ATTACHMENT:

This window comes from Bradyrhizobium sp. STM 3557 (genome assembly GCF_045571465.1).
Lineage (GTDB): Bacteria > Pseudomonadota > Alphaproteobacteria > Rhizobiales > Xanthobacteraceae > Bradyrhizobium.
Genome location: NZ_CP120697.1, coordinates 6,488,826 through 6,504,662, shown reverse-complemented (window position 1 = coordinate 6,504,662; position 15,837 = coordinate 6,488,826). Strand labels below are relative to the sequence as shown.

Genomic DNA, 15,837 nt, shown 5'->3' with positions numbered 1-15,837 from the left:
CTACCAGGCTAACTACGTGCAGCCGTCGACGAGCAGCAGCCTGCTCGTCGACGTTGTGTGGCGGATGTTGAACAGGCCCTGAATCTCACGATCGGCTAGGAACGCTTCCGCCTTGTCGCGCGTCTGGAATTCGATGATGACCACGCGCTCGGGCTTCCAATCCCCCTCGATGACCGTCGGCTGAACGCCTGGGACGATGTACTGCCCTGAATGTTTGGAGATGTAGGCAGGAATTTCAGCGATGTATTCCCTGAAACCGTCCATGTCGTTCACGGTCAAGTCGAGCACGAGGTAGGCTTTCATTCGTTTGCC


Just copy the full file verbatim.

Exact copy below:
This window comes from Bradyrhizobium sp. STM 3557 (genome assembly GCF_045571465.1).
Lineage (GTDB): Bacteria > Pseudomonadota > Alphaproteobacteria > Rhizobiales > Xanthobacteraceae > Bradyrhizobium.
Genome location: NZ_CP120697.1, coordinates 6,488,826 through 6,504,662, shown reverse-complemented (window position 1 = coordinate 6,504,662; position 15,837 = coordinate 6,488,826). Strand labels below are relative to the sequence as shown.

Genomic DNA, 15,837 nt, shown 5'->3' with positions numbered 1-15,837 from the left:
CTACCAGGCTAACTACGTGCAGCCGTCGACGAGCAGCAGCCTGCTCGTCGACGTTGTGTGGCGGATGTTGAACAGGCCCTGAATCTCACGATCGGCTAGGAACGCTTCCGCCTTGTCGCGCGTCTGGAATTCGATGATGACCACGCGCTCGGGCTTCCAATCCCCCTCGATGACCGTCGGCTGAACGCCTGGGACGATGTACTGCCCTGAATGTTTGGAGATGTAGGCAGGAATTTCAGCGATGTATTCCCTGAAACCGTCCATGTCGTTCACGGTCAAGTCGAGCACGAGGTAGGCTTTCATTCGTTTGCC